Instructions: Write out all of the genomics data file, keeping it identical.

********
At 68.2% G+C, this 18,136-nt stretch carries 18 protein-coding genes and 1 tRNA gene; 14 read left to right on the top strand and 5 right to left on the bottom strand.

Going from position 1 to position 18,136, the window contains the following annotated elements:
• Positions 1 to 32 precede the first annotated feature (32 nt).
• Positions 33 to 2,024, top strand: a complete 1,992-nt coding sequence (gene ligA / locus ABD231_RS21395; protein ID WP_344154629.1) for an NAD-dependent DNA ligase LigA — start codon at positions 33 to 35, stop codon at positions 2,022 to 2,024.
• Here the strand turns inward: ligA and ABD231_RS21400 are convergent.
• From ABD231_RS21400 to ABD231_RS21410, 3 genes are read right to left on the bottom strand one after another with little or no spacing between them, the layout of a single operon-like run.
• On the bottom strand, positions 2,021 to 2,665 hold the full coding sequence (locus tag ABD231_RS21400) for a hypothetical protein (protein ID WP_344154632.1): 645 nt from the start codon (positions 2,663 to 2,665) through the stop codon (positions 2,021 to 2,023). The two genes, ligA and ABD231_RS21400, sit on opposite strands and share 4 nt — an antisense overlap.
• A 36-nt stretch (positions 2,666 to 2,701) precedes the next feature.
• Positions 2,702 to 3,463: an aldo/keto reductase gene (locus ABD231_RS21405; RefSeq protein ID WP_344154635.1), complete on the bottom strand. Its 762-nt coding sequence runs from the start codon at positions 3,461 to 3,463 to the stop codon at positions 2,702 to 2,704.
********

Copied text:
At 68.2% G+C, this 18,136-nt stretch carries 18 protein-coding genes and 1 tRNA gene; 14 read left to right on the top strand and 5 right to left on the bottom strand.

Going from position 1 to position 18,136, the window contains the following annotated elements:
• Positions 1 to 32 precede the first annotated feature (32 nt).
• Positions 33 to 2,024, top strand: a complete 1,992-nt coding sequence (gene ligA / locus ABD231_RS21395; protein ID WP_344154629.1) for an NAD-dependent DNA ligase LigA — start codon at positions 33 to 35, stop codon at positions 2,022 to 2,024.
• Here the strand turns inward: ligA and ABD231_RS21400 are convergent.
• From ABD231_RS21400 to ABD231_RS21410, 3 genes are read right to left on the bottom strand one after another with little or no spacing between them, the layout of a single operon-like run.
• On the bottom strand, positions 2,021 to 2,665 hold the full coding sequence (locus tag ABD231_RS21400) for a hypothetical protein (protein ID WP_344154632.1): 645 nt from the start codon (positions 2,663 to 2,665) through the stop codon (positions 2,021 to 2,023). The two genes, ligA and ABD231_RS21400, sit on opposite strands and share 4 nt — an antisense overlap.
• A 36-nt stretch (positions 2,666 to 2,701) precedes the next feature.
• Positions 2,702 to 3,463: an aldo/keto reductase gene (locus ABD231_RS21405; RefSeq protein ID WP_344154635.1), complete on the bottom strand. Its 762-nt coding sequence runs from the start codon at positions 3,461 to 3,463 to the stop codon at positions 2,702 to 2,704.